faire-market-value-books

The value of books on the secondary market

books-fair-market-value

Fair market value of books on second hand

Since the emergence of digital books and the growing popularity of libraries (following the many movements against overconsumption), it must be admitted that used books, even in good condition, don’t find so many takers, except at low prices. Flea markets, secondhand markets and online sales networks are full of low-cost books.

But then, what is the definition of a book with ” monetary value “?

*The rarity is a must: an old book corresponds to the works written since the beginning of printing from the year 1450 to the Industrial Revolution, at the beginning of the 19th century, or during the artisanal printing period. But not all rare or old books are necessarily precious. Conversely, not all rare books are old! Some of them, of poor quality and produced in large quantities, will not be of interest to collectors.

According to the Université de Montréal library, the definition of a rare book is: it’s a work that has sufficient interest to be collected and preserved, regardless of its age. What makes a book rare and valuable is a combination of several factors:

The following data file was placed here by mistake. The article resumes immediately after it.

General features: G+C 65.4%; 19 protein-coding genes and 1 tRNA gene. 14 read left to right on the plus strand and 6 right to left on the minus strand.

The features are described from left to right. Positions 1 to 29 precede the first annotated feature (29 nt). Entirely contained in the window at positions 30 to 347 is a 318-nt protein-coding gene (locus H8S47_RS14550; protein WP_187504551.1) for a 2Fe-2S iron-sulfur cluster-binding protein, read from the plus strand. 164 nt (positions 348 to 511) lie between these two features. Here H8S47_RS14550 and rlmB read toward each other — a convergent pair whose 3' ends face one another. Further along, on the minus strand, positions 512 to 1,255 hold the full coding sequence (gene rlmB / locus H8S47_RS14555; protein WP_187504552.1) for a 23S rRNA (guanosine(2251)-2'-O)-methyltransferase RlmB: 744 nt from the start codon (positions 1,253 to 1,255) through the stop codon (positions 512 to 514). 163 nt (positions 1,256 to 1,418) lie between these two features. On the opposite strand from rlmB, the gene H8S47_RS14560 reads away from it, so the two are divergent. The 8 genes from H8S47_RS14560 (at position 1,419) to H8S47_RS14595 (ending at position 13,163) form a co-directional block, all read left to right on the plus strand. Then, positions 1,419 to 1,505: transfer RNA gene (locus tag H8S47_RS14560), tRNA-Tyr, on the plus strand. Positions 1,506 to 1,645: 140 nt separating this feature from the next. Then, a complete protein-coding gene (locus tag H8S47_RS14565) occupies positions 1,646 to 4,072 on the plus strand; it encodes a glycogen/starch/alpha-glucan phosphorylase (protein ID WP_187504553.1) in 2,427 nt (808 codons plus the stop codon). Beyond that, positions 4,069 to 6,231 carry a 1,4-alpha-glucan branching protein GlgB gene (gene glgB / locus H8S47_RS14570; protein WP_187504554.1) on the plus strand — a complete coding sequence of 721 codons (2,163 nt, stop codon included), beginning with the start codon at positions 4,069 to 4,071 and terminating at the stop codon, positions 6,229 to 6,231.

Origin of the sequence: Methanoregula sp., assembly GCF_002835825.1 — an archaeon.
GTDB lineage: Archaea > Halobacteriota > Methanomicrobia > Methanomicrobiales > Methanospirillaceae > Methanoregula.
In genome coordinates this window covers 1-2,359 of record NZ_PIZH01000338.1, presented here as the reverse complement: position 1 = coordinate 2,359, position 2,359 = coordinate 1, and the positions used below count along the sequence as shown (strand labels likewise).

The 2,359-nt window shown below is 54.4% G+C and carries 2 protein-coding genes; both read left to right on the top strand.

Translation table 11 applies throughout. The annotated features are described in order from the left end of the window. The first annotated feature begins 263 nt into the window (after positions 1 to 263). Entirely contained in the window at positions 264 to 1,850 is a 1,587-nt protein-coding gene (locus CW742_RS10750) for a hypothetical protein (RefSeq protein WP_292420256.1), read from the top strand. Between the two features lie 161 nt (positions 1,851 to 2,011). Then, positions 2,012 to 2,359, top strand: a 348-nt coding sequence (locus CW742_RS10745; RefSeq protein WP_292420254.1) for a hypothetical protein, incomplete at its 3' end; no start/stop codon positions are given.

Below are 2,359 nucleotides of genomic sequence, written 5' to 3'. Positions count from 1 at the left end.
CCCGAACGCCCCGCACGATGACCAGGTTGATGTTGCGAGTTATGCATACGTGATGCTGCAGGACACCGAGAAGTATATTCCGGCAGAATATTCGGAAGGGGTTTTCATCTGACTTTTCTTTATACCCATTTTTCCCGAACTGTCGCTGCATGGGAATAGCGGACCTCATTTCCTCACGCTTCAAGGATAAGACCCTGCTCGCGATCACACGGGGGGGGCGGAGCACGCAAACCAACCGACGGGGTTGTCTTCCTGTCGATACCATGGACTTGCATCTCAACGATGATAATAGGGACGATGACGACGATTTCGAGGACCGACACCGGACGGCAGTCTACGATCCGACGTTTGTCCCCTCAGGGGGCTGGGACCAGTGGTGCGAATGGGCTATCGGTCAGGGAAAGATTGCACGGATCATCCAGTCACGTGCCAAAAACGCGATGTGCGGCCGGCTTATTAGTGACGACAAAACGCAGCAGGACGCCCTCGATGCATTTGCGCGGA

1. The substantive importance and value of the book’s content: a timeless literary text, a work that has marked the history of ideas, an important scientific work or a story with a historical context.
  2. Aesthetic appearance: a book can be coveted for the quality of its images, the beauty of its binding and typography or an exceptional layout.
  3. Provenance: books that have traditionally belonged to famous writers or great historical figures have always aroused the interest of collectors, especially when they are annotated and signed.
  4. First editions: great interest in the first book by a now famous author. The first editions of a work are also more in demand.
  5. State of preservation: As a general rule, the closer its current state comes to its original state, the more valuable it is.

Some works have reached staggering records, such as the very first compilation of William Shakespeare’s theatrical works “First Folio, 1623”, which sold for more than 2 million euros.

In short, if the book arouses great interest and the number of copies is limited, it becomes a coveted object and its value increases.

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